Maersk Rates Increase

Maersk Line states that it will implement a general rate increase from India to Latin America starting on the first of February, 2013. The increase is scheduled for both 40-foot containers and 20-foot containers. The 40-foot containers have been slated to rise in price by $400 while the 20-foot containers are set to rise by $200 per engagement. Maersk claims that this increase is a means of dealing with rising prices of fuel. Maersk has also said that other routes will be facing rate increases in the future. Already, the Asia-Europe route is under heavy scrutiny, since A.P. Moller-Maersk states that at the current rates, they are not making money and to make the route profitable, rake hikes will be needed and are probably already under consideration. In addition to the rate hikes, Maersk has also announced that the effective dates of its congestion charges to the US have been moved to a later date in February (depending on the location), in order to deal with a possible strike by the International Longshoremen’s Association. This has come because of a recent break in negotiation talks in the New York- New Jersey region which could lead to massive strikes and could…
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Will the Carbon Footprint of Shipping Sink Maritime Logistics?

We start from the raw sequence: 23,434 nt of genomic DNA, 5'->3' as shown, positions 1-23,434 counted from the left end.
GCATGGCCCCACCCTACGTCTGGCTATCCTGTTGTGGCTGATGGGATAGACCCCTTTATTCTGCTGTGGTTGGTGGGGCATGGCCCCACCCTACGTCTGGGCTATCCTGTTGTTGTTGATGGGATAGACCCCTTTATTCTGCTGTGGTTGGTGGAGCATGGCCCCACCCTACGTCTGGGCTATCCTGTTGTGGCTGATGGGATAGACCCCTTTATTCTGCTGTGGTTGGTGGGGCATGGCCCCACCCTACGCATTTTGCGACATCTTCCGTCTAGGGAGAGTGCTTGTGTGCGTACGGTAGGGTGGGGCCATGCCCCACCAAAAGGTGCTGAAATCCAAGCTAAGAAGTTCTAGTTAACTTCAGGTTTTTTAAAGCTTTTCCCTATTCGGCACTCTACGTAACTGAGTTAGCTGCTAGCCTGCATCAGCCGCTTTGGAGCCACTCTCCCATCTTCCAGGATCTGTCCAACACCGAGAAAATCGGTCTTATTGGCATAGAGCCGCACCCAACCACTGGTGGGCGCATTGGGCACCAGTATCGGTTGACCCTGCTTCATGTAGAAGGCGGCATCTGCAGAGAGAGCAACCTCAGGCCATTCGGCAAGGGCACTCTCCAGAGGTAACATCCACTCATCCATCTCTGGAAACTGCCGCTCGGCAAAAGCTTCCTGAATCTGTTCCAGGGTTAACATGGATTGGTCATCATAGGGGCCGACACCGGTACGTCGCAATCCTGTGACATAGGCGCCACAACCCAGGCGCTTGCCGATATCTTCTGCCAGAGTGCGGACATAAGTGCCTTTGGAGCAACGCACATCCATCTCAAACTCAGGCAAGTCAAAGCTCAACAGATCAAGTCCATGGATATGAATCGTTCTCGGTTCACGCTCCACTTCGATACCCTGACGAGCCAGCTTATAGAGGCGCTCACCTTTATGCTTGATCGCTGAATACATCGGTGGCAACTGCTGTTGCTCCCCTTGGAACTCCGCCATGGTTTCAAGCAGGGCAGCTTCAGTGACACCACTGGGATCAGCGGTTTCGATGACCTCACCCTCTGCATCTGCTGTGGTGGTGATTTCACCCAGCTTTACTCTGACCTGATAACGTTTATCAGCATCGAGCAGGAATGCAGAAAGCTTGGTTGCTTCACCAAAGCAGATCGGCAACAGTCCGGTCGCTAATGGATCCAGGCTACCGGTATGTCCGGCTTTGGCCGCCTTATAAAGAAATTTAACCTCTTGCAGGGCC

In an increasingly environmentally aware world, going green has become good for business and having an environmentally friendly public profile can now be crucial. Because of the huge amount of fuel that they consume and the size of many shipping lines, maritime industries are now coming under closer scrutiny for the impact that they are having on the environment. In addition, the implementation of a carbon tax in many countries has had shipping companies looking seriously at how they can manage their carbon footprint. Global shipping accounts for 3.3% of CO2 emissions worldwide with 2.7% being contributed by international shipping1. While this may sound like a small amount in comparison to other industries it still represents the equivalent CO2 output of a small country and it is also thought that unless the issue is addressed now that it could eventually grow to as much as five or six times that amount by 2050. Another issue facing the maritime freight industry is one of public perception. Even though transport by ship is the most carbon efficient method for moving freight, mostly due to economies of scale, the ships themselves are known to consume huge amounts of fuel and to produce large…
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